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Story mode sticks with the original formula pioneered in the first Bomberman game, in that your goal is to destroy all foes. However, there has been a significant change to the overall structure of things. Instead of progressing from one stage to the next in a linear manner, you now choose where to go. When all enemies are dead, you'll be able to find several exit portals, each one going to a different stage. The portals come in different colors to signify whether you've been through them before, though it can still be confusing, since it may be necessary to go back to old stages in order to access new ones. You'll occasionally find yourself going in circles, because some stages won't lead anywhere new. Each world represents one of the previous Super Bomberman games, borrowing graphics, themes, enemies, and gimmicks from them. Because of the colossal size of the game, the passwords have been ditched in favor of a save system. The problem here is that the stage design is extremely monotonous. All stages only span a single screen and many of them feel recycled. Boss fights also suck, as they're basically the same as playing a multiplayer match against the computer; only the final boss is different. There's both a good and bad ending, depending on which stage you face the final boss, but you're not likely to care. The story mode does support co-op, but good luck trying to convince someone to play this mess with you.

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Due to the nonlinear nature of the story mode, it's possible to skip most of it, including many of the bosses. Considering the story mode sucks, that should be a good thing, but let's say you wanted to get 100%. Trying to beat all stages to get 100% is a nightmare, as it's extremely difficult to figure out where the exits to some of the stages are, plus you'll have to beat many of the same stages and bosses multiple times to get everywhere. To keep track of completed stages and revisit them later, there is a massive world map. The big issue is that you can't return to the world map screen without killing yourself or resetting the game, and doing so makes Bomberman lose all of his power-ups. If you want to make the most out of your power-ups, you'll have to use an external guide to plan out your path to uncover as many stages as possible. On top of that, if you actually have the patience to get 100%, the game pulls a Ghosts 'n Goblins and makes you do it all over again! It's like the game is trying to be the Bomberman equivalent of Super Mario World, but it ends up being a total train wreck instead.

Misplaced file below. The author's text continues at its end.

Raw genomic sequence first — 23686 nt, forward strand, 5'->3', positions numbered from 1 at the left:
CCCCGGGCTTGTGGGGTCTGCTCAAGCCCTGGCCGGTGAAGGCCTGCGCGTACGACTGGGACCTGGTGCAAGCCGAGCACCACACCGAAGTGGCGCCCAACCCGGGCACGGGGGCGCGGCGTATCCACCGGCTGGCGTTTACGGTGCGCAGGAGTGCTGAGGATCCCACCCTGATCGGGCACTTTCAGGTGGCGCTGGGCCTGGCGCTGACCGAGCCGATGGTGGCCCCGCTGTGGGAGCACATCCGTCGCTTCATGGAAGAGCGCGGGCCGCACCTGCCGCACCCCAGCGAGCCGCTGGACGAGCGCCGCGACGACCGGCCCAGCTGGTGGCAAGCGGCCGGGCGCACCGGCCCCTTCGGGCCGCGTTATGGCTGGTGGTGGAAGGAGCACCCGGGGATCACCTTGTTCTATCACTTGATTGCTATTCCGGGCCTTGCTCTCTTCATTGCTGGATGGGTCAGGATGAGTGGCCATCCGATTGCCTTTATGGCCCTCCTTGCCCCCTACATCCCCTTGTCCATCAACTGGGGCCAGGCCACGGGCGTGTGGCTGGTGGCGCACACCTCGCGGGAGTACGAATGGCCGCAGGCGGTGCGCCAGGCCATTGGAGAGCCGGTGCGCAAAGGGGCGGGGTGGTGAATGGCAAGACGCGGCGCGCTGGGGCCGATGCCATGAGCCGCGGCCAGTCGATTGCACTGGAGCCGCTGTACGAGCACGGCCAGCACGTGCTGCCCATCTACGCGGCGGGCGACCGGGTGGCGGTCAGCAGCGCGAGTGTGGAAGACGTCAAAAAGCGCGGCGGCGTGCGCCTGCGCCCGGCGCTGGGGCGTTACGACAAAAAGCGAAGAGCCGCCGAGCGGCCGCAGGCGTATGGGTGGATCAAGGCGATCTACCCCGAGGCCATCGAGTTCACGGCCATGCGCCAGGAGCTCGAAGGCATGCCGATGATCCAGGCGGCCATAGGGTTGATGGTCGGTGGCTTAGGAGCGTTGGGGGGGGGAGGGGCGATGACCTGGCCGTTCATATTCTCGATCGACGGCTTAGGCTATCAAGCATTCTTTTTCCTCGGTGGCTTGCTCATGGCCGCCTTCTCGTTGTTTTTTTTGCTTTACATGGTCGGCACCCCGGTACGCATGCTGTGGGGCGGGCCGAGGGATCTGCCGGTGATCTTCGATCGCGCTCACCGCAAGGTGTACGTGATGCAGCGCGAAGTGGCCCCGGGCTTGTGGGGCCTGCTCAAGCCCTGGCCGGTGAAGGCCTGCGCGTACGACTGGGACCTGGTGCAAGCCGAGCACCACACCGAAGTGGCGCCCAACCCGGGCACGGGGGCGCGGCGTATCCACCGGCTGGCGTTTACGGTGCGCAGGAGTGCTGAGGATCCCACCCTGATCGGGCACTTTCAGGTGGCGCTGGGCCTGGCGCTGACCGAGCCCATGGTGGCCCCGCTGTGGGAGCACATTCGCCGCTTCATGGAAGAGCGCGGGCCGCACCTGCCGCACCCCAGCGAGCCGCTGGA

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Battle Royale is the standard multiplayer mode that pits up to five players against each other in an arena, provided that a Super Multitap accessory is on hand. The option to have dead players return in vehicles that fly around the arena is back from previous games, but an additional option has been added to it. You can now set it so that players come back to life if they manage to kill anyone whilst in the vehicle, changing the dynamic of the matches considerably. Maniac Mode returns from Super Bomberman 4, exactly the same as it was before; you're able to customize what power-ups appear and how much life each player has, but unfortunately, this mode still doesn't let you pick stages or alter any options. Also, this mode sadly doesn't have access to all the power-ups in the game. Something completely unique to this game is the create-a-character mode. You're able to decide the character's sprite, color, name, and what power-ups they start with. The character creation does have severe limitations, like the character's sprite can only be set to a preexisting character, so you can't draw your own. Additionally, you can't simply load your character up with the best power-ups, because there's a points system that limits what you're able to have. Still, it's a cool feature. Multiplayer in Super Bomberman 5 takes almost every single option and feature from the previous games and puts them all in one convenient package. Further, it even adds some more stuff to the mix.

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Super Bomberman 5 takes many of the best parts of the previous games in the series and mostly leaves out the undesirable bits. The only thing wrong with this game is the story mode, which is monotonous, confusing, and far too long for its own good. Everything else is great, though, especially the multiplayer. It's a shame this particular game didn't get an international release, because it has many options and power-ups that aren't in other Bomberman games. The story mode may be an absolute mess, but the multiplayer saves the day with its countless options and fun, frantic game play.